How do students mourn? – Article in ak[due]ll by Sophie Schädel

Grieving elderly people or children will find a variety of offers of help. But students rarely find support that is specially tailored to their age. There is such a contact point in Essen. The youth bereavement group brings together people between the ages of 17 and 35, most of whom are studying. The grief counselors Caren Baesch and Karin Ricken lead the group and talked to ak[due]ll editor Sophie Schädel about her work and perspective on grief.

ak[due]ll: Why is there a need for special offers for young people?

Baesch: The age difference to children would be too big, because a lot happens during puberty. A 75-year-old who loses her husband "till death do us part" after long care has fulfilled a task. This is a completely different situation than in the age group we are addressing.

Ricken: Adults are much more withdrawn than young people. You say to yourself: I don't need help, I have to function. With us, the participants can exchange ideas with their peers. There is an enormous need for speech.

ak[due]ll: How does your youth grief group work?

Baesch: Our meetings don't always have to be sad. Tears are allowed, but we also laugh a lot. With us everything can be said. For example, we once talked about the question of how peace and grief are related and whether the mourners have made their peace with the deceased.

Ricken: When new participants come, it's also about who they're mourning and how they relate to the person. The main part then consists of a big discussion on a topic that Caren and I have prepared and on which we ask questions. It can also be about an inheritance dispute or how the participants are doing at school or university. Between meetings, they write to each other in our WhatsApp group, make appointments or ask each other for advice.

ak[due]ll: Is grief a type of mental illness?

Baesch: No. Grief must not be pathologized. Like joy, it is naturally inherent in us. When you are sad, tiredness, listlessness and nausea are completely normal.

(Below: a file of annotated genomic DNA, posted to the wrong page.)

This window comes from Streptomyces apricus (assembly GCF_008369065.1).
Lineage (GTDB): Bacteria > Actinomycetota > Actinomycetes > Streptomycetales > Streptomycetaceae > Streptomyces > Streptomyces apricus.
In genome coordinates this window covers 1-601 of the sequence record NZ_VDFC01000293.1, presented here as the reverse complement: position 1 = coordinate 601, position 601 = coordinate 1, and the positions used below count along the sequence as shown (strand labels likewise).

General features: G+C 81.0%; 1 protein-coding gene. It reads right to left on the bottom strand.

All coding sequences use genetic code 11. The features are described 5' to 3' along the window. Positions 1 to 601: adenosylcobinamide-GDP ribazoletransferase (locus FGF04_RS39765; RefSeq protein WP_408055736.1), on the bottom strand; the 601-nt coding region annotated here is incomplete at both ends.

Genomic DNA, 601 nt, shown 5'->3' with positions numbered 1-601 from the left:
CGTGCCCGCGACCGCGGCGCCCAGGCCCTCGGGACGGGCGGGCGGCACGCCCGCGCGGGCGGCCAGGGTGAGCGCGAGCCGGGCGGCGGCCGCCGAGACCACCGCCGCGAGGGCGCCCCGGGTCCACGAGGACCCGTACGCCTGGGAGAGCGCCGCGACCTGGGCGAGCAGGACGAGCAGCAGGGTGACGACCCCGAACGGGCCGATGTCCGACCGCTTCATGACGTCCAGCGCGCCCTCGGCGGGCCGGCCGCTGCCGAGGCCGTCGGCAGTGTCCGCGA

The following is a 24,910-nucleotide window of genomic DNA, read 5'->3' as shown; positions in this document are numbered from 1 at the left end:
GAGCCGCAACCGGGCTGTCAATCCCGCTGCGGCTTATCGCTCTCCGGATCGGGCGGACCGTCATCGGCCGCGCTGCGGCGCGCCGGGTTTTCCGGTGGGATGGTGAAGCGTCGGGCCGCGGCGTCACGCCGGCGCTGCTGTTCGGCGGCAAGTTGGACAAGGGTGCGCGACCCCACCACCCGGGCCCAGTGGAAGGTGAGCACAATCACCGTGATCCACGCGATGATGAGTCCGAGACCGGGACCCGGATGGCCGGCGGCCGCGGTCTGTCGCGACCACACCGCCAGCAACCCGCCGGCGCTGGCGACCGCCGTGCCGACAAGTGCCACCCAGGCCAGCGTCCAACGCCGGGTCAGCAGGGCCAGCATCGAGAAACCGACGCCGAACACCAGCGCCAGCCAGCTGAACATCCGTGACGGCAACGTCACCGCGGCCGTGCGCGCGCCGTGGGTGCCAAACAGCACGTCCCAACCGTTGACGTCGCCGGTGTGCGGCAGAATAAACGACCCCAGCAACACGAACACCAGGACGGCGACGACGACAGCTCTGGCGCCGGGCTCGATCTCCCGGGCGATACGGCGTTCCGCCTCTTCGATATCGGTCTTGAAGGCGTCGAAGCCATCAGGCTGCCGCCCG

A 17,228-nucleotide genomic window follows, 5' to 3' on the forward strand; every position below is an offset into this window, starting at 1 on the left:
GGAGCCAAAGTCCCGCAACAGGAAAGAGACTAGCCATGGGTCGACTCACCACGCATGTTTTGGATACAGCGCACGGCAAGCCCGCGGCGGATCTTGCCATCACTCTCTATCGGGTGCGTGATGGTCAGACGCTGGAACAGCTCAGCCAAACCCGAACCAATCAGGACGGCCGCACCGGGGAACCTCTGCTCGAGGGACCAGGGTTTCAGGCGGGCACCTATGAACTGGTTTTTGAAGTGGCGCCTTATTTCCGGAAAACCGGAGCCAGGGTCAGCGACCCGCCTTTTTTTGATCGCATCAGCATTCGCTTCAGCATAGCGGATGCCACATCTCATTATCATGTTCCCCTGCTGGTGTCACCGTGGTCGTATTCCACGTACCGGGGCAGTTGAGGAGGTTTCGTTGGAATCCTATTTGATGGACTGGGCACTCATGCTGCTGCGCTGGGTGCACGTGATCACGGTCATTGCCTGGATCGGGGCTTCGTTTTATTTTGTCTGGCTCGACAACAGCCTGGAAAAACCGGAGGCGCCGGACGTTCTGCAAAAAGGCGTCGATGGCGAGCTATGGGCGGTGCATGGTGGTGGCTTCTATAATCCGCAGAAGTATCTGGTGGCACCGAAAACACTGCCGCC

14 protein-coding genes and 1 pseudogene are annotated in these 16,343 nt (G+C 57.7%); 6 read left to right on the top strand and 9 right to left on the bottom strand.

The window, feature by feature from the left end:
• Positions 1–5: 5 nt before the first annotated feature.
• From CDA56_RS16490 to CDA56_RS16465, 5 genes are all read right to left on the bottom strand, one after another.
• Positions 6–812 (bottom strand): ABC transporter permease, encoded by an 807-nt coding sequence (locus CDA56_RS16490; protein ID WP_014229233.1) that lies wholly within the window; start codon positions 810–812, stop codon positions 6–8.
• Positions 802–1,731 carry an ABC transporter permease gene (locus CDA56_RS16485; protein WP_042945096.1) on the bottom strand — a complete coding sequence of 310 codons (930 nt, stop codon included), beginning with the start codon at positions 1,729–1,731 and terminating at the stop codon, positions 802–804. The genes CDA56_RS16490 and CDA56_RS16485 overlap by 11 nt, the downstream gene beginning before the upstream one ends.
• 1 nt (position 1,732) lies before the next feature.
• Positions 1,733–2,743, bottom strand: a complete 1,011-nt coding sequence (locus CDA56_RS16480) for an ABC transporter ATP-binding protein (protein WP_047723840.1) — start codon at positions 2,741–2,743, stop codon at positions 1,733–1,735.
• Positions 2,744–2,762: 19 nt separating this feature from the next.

Ricken: It's only bad if someone pushes the grief away and acts as if nothing happened. Then it is more difficult to access and may need to be treated therapeutically. At some point it has to come out.

ak[due]ll: What helps with grief?

Baesch: Nobody can take grief away from you. It is an ongoing process that never ends. But she changes over time. After the first year of mourning, when all the anniversaries and birthdays have passed without the deceased, there is a sigh of relief and the actual mourning work can begin. The aim is to integrate the loss well into life.

Ricken: It's important to really understand that someone actually died. This can also mean looking at and touching it. And talking helps. The environment should simply make mourners feel like they are there and that they are listening a lot. If you are unsure how to deal with a bereaved person, just ask. Advice and answers to questions are of little help. Clear words without taboos are important. It can also be a relief to say that a violent father is finally gone.

ak[due]ll: What do you mourn anyway?

Ricken: It's very different. One mourns the one who is no longer there, the other is rather angry because the deceased is leaving right now and abandoning him. Those who are mourning are absolutely entitled to these feelings.

Baesch: Mourning is always about the fact that something old is gone and something new is beginning. It doesn't always have to be a close relative. Some also mourn because they are ill or can no longer achieve life goals. But I would say that actually everyone is mourning for themselves. Because they are sad now, because without the deceased they have to take care of everything on their own. For example, I'm sad because I'll never eat pea soup as good as the one my mother used to make.

ak[due]ll: How can grief affect studying?

Baesch: For many of our participants, the grief led to them pausing their studies or taking a semester abroad. I think that's because so much changes through grief and many ask themselves the question of meaning. Or because a long illness of the deceased prevented them from traveling for years. The death of a loved one always shows us that death is unpredictable and that our own life is finite too. A bachelor's degree simply no longer has top priority.

Where and when? The youth mourning group in Essen, financed by donations, meets monthly on Saturdays from 14:00 to 15:30 at Weigle-Haus, Hohenburgstr. 96, 45128 Essen. You can find information and a contact option for registration at